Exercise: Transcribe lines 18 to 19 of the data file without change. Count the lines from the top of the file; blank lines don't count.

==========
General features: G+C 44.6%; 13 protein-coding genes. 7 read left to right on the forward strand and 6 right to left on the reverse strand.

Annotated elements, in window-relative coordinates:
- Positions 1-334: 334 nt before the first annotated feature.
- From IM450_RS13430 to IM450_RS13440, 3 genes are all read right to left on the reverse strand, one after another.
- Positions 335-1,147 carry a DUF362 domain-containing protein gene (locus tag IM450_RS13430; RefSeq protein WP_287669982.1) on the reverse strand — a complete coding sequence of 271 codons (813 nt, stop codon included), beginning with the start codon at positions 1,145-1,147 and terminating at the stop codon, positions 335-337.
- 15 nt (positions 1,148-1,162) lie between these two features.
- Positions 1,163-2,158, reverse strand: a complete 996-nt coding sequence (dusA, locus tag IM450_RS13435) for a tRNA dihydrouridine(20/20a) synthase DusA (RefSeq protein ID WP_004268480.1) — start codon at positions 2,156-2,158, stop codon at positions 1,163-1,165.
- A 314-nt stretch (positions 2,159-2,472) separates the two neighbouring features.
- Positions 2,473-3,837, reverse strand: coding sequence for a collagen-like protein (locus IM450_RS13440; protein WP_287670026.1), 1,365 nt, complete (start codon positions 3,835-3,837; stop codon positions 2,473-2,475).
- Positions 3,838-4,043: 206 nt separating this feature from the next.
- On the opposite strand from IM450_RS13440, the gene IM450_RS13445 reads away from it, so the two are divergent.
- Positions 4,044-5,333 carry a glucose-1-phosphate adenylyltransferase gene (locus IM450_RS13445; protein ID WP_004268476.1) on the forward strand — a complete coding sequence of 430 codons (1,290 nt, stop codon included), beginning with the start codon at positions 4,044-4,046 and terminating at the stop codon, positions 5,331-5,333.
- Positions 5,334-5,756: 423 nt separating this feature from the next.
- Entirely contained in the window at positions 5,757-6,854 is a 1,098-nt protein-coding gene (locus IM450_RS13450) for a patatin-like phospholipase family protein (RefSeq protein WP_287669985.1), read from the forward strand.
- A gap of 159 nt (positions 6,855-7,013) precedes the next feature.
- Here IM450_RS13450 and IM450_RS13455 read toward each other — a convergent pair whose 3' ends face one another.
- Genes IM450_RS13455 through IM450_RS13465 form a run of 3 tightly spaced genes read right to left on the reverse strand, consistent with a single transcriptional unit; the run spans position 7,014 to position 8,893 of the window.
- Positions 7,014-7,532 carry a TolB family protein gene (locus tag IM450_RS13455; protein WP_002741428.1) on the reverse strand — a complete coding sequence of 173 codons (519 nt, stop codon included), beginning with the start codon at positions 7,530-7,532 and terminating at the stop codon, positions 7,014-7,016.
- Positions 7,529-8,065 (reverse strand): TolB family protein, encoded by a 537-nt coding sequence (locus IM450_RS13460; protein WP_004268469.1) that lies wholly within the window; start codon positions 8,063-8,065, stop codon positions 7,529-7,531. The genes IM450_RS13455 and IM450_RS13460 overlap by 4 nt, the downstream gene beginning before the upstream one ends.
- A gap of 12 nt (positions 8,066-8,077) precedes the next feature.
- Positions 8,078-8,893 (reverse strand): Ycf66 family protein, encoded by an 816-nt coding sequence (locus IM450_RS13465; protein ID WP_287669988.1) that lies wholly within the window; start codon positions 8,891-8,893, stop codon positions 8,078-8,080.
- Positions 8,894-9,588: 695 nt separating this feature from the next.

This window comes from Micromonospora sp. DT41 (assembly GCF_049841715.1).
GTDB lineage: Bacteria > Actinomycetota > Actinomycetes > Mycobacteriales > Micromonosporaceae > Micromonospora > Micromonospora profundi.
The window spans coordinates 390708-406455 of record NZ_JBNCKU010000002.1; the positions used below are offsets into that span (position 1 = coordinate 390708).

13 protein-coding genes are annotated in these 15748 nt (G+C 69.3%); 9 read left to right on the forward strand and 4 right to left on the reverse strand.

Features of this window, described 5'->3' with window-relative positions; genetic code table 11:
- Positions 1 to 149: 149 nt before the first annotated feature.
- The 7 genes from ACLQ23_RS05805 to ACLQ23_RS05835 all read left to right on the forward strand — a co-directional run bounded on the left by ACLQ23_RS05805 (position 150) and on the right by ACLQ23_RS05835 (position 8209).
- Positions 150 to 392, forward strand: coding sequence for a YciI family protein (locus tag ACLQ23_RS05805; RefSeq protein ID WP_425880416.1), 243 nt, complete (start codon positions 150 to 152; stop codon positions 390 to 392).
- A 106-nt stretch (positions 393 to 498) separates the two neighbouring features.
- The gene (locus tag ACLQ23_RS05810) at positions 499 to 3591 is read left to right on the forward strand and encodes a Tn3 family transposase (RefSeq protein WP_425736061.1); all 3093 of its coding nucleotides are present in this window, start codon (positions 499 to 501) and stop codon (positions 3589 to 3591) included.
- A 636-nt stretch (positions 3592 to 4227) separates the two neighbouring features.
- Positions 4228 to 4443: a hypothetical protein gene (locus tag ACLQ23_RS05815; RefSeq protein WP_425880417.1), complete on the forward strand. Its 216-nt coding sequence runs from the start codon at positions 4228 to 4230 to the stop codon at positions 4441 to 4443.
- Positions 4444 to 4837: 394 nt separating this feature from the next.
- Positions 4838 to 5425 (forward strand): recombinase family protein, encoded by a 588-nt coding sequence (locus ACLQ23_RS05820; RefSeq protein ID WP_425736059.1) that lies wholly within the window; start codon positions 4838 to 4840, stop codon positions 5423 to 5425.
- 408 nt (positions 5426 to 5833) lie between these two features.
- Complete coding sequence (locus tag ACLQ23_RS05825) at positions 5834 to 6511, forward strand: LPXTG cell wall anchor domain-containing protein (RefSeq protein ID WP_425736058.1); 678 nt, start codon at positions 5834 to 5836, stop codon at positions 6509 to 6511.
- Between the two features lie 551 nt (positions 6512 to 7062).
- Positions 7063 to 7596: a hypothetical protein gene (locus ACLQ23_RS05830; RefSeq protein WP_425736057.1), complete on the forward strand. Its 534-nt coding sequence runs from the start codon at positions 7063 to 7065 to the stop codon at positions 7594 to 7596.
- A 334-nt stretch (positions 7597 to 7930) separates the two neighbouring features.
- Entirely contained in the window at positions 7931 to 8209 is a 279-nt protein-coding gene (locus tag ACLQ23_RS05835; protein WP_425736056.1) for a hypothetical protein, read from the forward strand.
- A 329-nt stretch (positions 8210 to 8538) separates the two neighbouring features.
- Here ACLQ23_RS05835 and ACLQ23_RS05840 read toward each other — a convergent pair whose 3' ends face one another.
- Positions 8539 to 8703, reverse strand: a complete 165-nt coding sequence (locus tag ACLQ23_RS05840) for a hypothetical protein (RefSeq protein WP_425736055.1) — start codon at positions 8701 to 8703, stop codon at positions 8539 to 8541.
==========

- Positions 7,014-7,532 carry a TolB family protein gene (locus tag IM450_RS13455; protein WP_002741428.1) on the reverse strand — a complete coding sequence of 173 codons (519 nt, stop codon included), beginning with the start codon at positions 7,530-7,532 and terminating at the stop codon, positions 7,014-7,016.
- Positions 7,529-8,065 (reverse strand): TolB family protein, encoded by a 537-nt coding sequence (locus IM450_RS13460; protein WP_004268469.1) that lies wholly within the window; start codon positions 8,063-8,065, stop codon positions 7,529-7,531. The genes IM450_RS13455 and IM450_RS13460 overlap by 4 nt, the downstream gene beginning before the upstream one ends.